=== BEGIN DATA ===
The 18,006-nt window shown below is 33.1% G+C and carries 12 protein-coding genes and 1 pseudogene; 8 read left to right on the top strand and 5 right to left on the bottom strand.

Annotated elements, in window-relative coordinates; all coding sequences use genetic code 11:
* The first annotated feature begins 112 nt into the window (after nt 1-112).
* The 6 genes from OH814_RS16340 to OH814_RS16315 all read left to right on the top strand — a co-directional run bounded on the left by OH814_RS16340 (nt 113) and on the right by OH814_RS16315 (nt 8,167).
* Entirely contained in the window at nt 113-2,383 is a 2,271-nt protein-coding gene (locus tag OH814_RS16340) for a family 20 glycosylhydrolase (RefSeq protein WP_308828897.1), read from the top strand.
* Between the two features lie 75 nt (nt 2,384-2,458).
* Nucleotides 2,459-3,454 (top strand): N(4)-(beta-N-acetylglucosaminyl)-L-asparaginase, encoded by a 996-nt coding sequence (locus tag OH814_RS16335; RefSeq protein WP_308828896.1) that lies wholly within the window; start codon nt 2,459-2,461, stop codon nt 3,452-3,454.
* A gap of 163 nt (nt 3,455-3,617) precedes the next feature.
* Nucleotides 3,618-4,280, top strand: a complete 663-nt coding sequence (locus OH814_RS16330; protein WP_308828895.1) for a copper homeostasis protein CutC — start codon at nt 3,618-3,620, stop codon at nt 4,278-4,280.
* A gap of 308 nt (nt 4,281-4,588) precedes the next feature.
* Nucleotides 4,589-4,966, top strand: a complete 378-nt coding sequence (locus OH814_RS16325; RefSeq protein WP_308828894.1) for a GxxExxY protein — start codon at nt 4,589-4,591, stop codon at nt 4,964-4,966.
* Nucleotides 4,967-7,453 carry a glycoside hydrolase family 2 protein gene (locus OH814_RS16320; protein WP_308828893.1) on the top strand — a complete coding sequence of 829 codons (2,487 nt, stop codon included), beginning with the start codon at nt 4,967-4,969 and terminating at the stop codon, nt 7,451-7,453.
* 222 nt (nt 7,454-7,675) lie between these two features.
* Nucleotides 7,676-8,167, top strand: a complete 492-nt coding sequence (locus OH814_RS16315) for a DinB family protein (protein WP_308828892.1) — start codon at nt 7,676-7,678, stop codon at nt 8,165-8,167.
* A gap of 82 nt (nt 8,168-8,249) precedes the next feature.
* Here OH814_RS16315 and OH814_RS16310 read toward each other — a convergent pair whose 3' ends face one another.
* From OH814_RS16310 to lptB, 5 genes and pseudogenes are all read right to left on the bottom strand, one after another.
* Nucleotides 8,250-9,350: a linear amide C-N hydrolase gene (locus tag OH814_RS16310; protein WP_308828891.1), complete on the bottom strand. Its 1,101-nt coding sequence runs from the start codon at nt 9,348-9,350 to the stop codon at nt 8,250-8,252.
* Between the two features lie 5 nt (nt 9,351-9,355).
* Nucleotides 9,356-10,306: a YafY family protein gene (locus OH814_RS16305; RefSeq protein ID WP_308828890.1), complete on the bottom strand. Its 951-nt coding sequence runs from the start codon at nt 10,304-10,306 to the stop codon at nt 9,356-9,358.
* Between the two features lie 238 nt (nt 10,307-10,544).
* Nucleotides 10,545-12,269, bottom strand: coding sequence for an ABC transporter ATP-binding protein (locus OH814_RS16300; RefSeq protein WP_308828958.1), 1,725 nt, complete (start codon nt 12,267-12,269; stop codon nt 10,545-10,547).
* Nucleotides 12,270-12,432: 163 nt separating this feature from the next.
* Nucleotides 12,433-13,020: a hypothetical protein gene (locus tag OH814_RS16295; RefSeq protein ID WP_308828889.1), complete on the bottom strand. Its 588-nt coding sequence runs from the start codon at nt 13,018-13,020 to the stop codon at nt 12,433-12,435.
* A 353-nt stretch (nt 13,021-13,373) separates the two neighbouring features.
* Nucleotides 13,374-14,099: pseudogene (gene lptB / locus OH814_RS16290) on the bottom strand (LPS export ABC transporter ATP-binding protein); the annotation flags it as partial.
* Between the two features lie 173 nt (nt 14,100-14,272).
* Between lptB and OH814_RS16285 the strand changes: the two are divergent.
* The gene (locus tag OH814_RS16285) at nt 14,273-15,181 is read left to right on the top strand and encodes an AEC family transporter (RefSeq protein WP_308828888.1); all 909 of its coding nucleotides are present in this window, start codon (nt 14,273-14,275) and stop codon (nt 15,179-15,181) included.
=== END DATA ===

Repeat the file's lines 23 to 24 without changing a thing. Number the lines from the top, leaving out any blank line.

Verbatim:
* Nucleotides 12,270-12,432: 163 nt separating this feature from the next.
* Nucleotides 12,433-13,020: a hypothetical protein gene (locus tag OH814_RS16295; RefSeq protein ID WP_308828889.1), complete on the bottom strand. Its 588-nt coding sequence runs from the start codon at nt 13,018-13,020 to the stop codon at nt 12,433-12,435.